The fast growing business sector of the regional enterprise segment has also led to speculation that the Middle East and Africa push email segment will achieve maturity at a faster pace than the established markets of the US, Europe and Japan.

"Like any emerging market, there is a nesting period, followed by a steep growth curve and then sustained linear growth. Given the GCC region's reputation as an early adopter market I would predict the regional growth of push email services to outstrip that of the mature markets in the coming years," suggests Khan.

According to Mohsen Malaki, research and consulting director of IDC in CEMA, telcos in the region have long talked about being customer-focused or customer-centric but few have really gone beyond the slogans to implement such strategies to date.

Vendors eager to buoy the market for their technology are leading the way in promoting the push email market segment in the Middle East and Africa, with 2007 earmarked as a make-or-break year.

Motorola, for instance, aims to exploit its recent acquisition of mobile computing software and service provider Good Technology to increase penetration rates in the region. "At present there is a low rate of penetration in the MEA region but in the next five years we do expect a period of single digit growth," states Bilal Saleh, director of applications services for Motorola, EMEA.

Saleh also maintains that regional network operators have expressed a strong desire to exploit the opportunities presented by the development of new telecoms infrastructure in the Middle East. "We are collaborating with our partners to minimise operational costs, given the comparatively low levels of revenue generated by providing push email services," says Saleh.

Kuwaiti-based network operator Wataniya Telecom has provided push email solutions for its enterprise customers since 1Q06. The company reports that the market segment is not as profitable as other market services.

"The push email segment does trail the other data services [SMS traffic] in terms of revenue generation but is it is growing as we highlight the benefits of utilising these services to end-users," claims Jukka Paasivaara, Wataniya Telecom's director of sales. "The compact nature of the Middle East market, combined with the relative wealth of end-users, means it is not as price-sensitive but this should change as the number of end-users increases."

Wataniya's introduction of its ‘Wmail' service last year targets youth subscribers in the consumer market, and Motorola's Saleh agrees with the view that tailoring solutions to target the region's youth is a key strategy.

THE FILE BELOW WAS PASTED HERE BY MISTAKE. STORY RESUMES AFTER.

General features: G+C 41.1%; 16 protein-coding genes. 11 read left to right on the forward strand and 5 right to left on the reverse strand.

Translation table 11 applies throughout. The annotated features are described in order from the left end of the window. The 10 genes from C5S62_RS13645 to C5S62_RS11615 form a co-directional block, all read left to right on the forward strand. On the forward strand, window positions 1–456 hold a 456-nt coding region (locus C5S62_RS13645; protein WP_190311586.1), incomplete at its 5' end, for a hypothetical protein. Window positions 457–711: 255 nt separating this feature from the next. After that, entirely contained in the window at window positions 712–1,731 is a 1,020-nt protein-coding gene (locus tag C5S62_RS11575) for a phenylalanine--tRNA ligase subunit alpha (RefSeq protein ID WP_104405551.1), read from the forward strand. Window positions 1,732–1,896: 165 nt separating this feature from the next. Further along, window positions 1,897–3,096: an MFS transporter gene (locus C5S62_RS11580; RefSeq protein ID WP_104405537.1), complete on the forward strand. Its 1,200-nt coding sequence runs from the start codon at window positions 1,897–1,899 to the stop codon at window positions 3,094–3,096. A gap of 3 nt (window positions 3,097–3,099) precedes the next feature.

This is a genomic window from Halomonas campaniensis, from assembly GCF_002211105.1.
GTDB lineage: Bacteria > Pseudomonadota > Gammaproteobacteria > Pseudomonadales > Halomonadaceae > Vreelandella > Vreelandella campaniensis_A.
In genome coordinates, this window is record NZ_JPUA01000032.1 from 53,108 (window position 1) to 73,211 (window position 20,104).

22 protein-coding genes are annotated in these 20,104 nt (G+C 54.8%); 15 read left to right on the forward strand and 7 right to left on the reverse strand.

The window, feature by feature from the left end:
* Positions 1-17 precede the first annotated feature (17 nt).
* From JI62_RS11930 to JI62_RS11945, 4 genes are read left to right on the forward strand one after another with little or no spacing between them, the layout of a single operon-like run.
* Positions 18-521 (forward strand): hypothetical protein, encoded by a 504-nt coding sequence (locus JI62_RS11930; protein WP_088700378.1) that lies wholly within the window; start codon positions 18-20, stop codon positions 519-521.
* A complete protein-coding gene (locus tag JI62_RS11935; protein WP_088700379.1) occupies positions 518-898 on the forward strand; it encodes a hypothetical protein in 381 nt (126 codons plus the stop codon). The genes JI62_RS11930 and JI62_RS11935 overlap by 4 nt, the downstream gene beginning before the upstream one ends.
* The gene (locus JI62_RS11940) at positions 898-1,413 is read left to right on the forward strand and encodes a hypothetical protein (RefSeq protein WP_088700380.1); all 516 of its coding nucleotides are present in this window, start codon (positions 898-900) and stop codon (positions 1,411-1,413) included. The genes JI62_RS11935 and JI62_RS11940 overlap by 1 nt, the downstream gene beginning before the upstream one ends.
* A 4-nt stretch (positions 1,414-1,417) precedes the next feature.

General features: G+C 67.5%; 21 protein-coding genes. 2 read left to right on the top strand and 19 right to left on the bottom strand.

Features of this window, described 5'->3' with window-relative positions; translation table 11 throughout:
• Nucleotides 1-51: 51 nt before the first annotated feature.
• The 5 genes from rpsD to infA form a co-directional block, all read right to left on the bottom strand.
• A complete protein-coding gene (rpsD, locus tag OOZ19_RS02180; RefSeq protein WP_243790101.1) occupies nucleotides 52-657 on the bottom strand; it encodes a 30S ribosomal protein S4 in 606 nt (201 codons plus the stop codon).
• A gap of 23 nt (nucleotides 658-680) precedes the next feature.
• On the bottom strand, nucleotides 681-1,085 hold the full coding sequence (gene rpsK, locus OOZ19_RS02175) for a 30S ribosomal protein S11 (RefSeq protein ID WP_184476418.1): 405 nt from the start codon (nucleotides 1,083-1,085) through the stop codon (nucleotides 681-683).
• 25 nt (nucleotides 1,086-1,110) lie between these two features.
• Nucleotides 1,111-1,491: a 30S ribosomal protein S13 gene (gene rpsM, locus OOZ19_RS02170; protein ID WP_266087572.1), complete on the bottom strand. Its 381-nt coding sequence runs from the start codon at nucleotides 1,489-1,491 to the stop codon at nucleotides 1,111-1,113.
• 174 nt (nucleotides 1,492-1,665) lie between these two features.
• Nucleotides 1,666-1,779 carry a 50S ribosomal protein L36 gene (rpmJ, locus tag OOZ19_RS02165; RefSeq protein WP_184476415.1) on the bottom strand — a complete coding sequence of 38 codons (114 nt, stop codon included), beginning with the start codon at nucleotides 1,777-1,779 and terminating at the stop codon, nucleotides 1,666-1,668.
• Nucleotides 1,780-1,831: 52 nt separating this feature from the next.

"Successfully capturing this segment of the market will depend on the ability of network operators and vendors to extend push email services to be compatible with social networking services," Saleh believes. He says the emergence of the youth sector in the market will prove a push factor given the technology-savvy nature of youngsters.

Mobile handset market leader Nokia believes the region is witnessing the emergence of a new breed of end-user that is driving penetration higher. "In the Middle East and Africa markets there is a surge in what we call the ‘pro-sumer' segment," explains Joe Devassy, head of Nokia's enterprise solutions in the Middle and Near East. "At present I'd say they account for approximately 80% of the regional market [for push email] in terms of end-users, and I would define a ‘pro-sumer' as an end-user who will use their push email application [provided by their employer] for personal use as well."

Devassy highlights that compatibility is a key factor in the development of the regional email market saying the current nature of the market means that the majority of end users purchase their handsets without thinking if it will be compatible with push email services.

"This is why we made our solutions ‘device agnostic' meaning that end-users can connect to Nokia's services regardless of the brand of their handset," he says.

Nokia will concentrate on the Saudi Arabian market in 2007 citing the country's large population and high rates of adopting new technology as its principal motivation.

"Saudi Arabia will be the focus of our activities in 2007 across the Gulf region. Push email is a door opener for network operators that can revitalise existing business relationships and make themselves an attractive option for new ones," says Devassy.

IDC's Malaki also believes that in the wider Middle East and Africa market the economies of Turkey, Egypt and South Africa will see a notable rise in demand for push email solutions.

Further down the line he envisages Nigeria's burgeoning oil and gas industries triggering a similar effect on the market.

Booz Allen Hamilton's Hasbani maintains that the fate of the push email market depends on the ability of the region's network operators to increase service penetration and customer awareness.

He believes that as service penetration increases, and price decreases as customer awareness grows, there will come a time when the market experiences a swell in the number of early adopters in the consumer segment, followed by the retail mass adoption.

"It is not the priority of companies at present due to the relatively high cost of service and handsets, however if those issues are resolved, and I believe they will be, the Middle East and Africa could easily become a prime early-adopter market for push email," Hasbani concludes.